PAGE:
Global aviation giant, Emirates Airlines, has sent shock-waves through the South African hunting industry after it became the second major airline to place an embargo on the transport of elephant, rhino, lion and tiger hunting trophies in less than a month. The embargo becomes effective on Friday 15 May, a spokesperson for Emirates has confirmed.
Throwing down the hunting trophy gauntlet
“This audacious move by SAA and its decision makers needs to be commended. SAA is a major stakeholder in Africa’s tourism industry and has taken a positive, proactive and strategic decision to help conserve our rich and diverse natural heritage” Greenwood said.
The Professional Hunters Association of South Africa (PHASA), whose outfitters and members make arrangements and apply for hunting permits on behalf of foreigners, said it would be attending to the matter urgently after receiving a letter notifying it of the SAA Cargo embargo.
Unlike South Africa Airways, Delta Airways which is said to be the main transporter of hunting trophies out of SA, has zero restrictions in place according to Safari Cargo Services.
Delta accepts hunting trophies
In a carefully-worded statement to traveller24, while avoiding answering a list of questions, Delta media officer Lindsay McDuff gave traveller24 a standard-form statement which read, “Delta accepts hunting trophies in accordance with all US domestic and international regulations, which prohibits the possession of trophies or other items associated with protected species.
“Customers are required to produce detailed documentation of trophies to US Customs and Border Patrol officials as their trophies undergo inspection”.
Vulnerable wild animal populations vs US hunting lobby
Targeted by thousands of hunters from abroad who flock to Africa for the thrill of the kill and the opportunity to export the trophies to hang on their walls, populations of these four species are now universally recognised as threatened and endangered, due to unsustainable hunting and rampant poaching.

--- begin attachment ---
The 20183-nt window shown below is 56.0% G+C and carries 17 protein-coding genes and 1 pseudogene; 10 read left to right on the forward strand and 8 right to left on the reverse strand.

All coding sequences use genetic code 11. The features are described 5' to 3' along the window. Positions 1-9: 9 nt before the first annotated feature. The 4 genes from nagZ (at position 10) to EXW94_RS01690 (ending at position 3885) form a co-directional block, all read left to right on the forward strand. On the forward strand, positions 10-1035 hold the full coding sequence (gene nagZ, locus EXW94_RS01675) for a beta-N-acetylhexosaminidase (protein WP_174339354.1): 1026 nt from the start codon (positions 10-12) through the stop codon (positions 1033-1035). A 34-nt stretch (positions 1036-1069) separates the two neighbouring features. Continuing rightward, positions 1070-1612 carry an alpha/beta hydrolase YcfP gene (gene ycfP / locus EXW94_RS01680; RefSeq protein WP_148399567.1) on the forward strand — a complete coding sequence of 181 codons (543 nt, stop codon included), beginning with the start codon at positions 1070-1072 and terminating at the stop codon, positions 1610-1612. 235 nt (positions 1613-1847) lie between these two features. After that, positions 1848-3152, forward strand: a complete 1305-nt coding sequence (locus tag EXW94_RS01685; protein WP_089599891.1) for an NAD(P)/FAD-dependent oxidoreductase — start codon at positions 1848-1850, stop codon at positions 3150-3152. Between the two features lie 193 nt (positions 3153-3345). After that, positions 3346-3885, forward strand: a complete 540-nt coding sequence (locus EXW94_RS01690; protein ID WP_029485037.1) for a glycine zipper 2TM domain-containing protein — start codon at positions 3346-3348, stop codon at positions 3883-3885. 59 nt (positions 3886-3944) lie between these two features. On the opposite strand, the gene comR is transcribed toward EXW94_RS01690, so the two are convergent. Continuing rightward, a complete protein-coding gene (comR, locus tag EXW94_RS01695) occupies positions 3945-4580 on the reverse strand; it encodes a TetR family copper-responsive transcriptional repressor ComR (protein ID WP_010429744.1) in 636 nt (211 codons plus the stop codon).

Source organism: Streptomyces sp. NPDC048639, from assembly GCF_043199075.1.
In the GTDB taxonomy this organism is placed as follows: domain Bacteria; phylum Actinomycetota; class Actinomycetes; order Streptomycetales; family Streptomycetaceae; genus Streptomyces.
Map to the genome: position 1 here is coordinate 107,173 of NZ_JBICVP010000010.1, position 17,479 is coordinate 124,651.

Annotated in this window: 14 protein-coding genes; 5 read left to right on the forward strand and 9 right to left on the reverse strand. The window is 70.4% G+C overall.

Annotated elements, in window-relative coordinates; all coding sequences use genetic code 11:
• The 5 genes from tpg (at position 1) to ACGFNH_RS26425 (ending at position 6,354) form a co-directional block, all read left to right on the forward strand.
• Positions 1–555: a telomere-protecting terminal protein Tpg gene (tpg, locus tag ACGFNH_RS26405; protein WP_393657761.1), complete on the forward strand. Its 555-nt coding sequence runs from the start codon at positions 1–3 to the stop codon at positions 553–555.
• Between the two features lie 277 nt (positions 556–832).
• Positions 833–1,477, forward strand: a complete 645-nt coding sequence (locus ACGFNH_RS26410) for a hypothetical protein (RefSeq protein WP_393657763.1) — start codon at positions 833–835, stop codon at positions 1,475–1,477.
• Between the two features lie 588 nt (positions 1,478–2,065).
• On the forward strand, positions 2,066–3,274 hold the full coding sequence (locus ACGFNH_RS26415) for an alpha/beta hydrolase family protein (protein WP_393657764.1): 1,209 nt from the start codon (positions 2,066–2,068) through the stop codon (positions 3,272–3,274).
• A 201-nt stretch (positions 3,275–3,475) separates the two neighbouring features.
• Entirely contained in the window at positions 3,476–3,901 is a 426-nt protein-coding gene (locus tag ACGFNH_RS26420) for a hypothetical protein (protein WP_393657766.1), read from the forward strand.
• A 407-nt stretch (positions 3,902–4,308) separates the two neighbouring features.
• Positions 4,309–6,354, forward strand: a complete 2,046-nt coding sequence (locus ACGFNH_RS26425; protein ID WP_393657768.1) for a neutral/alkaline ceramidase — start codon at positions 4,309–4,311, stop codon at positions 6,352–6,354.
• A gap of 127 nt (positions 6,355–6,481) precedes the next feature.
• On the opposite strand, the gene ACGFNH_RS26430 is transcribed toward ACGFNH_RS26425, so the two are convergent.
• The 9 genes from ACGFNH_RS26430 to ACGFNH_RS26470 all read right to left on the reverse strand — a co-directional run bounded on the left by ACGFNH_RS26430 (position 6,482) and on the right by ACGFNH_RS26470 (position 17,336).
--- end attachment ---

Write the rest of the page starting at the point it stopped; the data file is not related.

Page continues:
Recent seizures of ivory, rhino horns, lion and tiger body parts, illustrate how unscrupulous organised-crime syndicates using fake permits, false declarations, mis-labelled consignments and other nefarious methods including passenger couriers, have successfully by-passed security procedures through corrupt activities.
On April 5, Australian Customs and Border Protection Services seized 110kgs of ivory from the cargo of a SAA flight at Perth airport in transit to Kuala Lumpur. Malaysia, a major hub and trans-shipment point in the illegal ivory trade.
“In this particular instance, the shipment contained elephant tusks and was seized. We were issued with a Notice of Seizure” South African Airways spokesperson Tlali Tlali said. “We had to act swiftly to curb the problem of illegal transportation of animals”.
Trophy Hunting ban is a social responsibility decision
SAA’s Australasia country manager Tim Clyde-Smith went on record to say the ban was a social responsibility decision.
The vast majority of tourists visit Africa in particular to witness the wonderful wildlife that remains. We consider it our duty to work to ensure this is preserved for future generations.
Forensic investigator Paul O’Sullivan, former group executive for security at Airports Company South Africa (ACSA), applauded SAA for imposing the embargo on the CITES listed trophies.